BAT MASTERSON – 2 TROY OUNCE – 39MM
Bartholomew William Barclay “Bat” Masterson (November 26, 1853 – October 25, 1921) was a U.S. Army scout, lawman, professional gambler, and journalist known for his exploits in the 19th and early 20th-century American Old West. He was born to a working-class Irish family in Quebec, but he moved to the Western frontier as a young man and quickly distinguished himself as a buffalo hunter, civilian scout, and Indian fighter on the Great Plains. He later earned fame as a gunfighter and sheriff in Dodge City, Kansas, during which time he was involved in several notable shootouts.
By the mid-1880s, Masterson moved to Denver, Colorado and established himself as a “sporting man” or gambler. He took an interest in prizefighting and became a leading authority on the sport, attending almost every important match and title fight in the United States from the 1880s until his death in 1921. He moved to New York City in 1902 and spent the rest of his life there as a reporter and columnist for The Morning Telegraph. His column covered boxing and other sports, and it frequently gave his opinions on crime, war, politics, and other topics, as well. He became a close friend of President Theodore Roosevelt and was one of the “White House Gunfighters” who received federal appointments from Roosevelt, along with Pat Garrett and Ben Daniels.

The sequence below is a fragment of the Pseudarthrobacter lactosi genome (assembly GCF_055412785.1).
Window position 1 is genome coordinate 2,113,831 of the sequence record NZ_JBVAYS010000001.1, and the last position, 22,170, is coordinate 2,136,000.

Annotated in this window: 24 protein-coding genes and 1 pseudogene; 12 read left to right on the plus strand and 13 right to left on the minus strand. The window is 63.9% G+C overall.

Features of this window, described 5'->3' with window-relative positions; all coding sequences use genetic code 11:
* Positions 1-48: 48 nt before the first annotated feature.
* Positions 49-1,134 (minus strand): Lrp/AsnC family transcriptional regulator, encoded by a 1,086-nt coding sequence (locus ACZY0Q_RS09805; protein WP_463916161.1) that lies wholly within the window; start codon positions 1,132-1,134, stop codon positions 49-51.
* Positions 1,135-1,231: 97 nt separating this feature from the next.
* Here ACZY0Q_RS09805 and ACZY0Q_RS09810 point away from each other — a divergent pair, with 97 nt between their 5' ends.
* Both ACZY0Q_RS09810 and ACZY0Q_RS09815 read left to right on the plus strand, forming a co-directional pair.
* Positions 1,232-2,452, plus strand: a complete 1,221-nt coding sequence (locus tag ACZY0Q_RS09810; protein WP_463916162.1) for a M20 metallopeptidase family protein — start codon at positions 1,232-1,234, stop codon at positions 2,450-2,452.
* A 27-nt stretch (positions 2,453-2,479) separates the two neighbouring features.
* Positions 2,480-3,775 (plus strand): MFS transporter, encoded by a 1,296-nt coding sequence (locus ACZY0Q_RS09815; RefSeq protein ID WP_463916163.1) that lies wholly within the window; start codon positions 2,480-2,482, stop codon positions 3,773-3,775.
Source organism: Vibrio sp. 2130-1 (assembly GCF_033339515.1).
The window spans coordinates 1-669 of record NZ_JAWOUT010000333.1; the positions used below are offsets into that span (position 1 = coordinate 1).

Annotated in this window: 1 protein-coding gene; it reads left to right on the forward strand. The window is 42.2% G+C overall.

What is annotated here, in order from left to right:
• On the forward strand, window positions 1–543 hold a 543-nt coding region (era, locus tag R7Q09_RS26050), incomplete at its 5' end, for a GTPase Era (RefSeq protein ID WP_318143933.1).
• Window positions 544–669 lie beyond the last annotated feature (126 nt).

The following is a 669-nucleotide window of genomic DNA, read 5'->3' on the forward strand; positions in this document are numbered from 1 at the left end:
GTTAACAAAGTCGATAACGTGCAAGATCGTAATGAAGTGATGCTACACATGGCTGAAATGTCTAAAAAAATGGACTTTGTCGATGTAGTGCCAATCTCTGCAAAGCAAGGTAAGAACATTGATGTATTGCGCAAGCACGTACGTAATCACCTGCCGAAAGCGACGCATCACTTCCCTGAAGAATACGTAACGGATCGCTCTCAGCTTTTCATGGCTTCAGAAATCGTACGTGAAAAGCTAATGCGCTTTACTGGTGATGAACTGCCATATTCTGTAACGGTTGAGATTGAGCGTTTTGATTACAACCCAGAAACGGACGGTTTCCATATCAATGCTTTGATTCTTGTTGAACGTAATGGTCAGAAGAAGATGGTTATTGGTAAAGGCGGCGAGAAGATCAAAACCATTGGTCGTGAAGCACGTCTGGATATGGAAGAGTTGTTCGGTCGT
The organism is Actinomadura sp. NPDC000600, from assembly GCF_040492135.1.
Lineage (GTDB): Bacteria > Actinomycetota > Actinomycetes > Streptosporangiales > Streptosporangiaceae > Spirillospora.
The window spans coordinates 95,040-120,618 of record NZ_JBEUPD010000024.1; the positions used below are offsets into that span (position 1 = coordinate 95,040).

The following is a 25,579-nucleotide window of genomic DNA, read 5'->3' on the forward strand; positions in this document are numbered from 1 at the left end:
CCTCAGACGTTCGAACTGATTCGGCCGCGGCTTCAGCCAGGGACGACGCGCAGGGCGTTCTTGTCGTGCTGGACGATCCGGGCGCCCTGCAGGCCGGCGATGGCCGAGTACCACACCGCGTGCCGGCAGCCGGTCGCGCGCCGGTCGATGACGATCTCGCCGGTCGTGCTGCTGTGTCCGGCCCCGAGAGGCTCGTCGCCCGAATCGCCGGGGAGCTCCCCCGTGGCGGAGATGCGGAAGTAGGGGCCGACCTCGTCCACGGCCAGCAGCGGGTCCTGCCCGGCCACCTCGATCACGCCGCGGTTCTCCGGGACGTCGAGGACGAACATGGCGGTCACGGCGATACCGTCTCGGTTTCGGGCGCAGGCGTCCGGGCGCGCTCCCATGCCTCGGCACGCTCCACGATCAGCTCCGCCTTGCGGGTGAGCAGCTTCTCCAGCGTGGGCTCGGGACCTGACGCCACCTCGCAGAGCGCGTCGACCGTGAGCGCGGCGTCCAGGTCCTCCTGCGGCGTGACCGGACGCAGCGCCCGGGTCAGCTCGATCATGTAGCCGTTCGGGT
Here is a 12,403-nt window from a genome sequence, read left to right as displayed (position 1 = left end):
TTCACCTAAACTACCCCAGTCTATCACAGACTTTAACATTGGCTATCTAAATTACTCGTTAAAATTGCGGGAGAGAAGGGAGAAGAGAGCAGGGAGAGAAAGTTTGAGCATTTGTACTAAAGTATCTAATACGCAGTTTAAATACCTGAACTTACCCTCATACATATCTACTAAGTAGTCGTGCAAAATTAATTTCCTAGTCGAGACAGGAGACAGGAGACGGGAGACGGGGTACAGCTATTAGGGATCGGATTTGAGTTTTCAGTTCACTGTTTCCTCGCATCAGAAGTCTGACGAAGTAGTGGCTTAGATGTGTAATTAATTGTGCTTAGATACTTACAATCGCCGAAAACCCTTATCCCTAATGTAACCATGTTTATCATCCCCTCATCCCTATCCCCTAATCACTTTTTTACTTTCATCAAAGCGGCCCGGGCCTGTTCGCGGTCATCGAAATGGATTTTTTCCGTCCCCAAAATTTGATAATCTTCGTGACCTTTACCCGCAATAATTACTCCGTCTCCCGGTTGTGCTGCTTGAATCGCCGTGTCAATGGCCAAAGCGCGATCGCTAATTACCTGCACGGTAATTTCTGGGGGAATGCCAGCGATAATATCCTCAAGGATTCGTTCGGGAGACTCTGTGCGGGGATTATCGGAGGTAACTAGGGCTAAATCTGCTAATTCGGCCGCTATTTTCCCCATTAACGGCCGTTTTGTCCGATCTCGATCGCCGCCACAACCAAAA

By the time of his death in 1921, Masterson was known throughout the country as a leading sports writer and celebrity. He is remembered today for his connection to many of the Wild West’s most iconic people, places, and events, and his life and likeness are frequently depicted in American popular culture.
- Contains 1 Troy Ounce .999 Fine Silver
- Obverse: A depiction of Bat Masterson based on one of the most famous photos known. “BAT MASTERSON” above the portrait curved along the circumference.
- Reverse: The common reverse for the series, it includes many iconic images of the old west. Centered, a blank badge wrapped with a cowboy’s rope, a horned bull skull centered, with opposing six-shooters at 10 and 2 o’clock, and finally, two horseshoes at three o’clock, and a small badge at nine o’clock with the Intaglio mint mark. Hallmark at 6 o’clock curved on the lower circumference.
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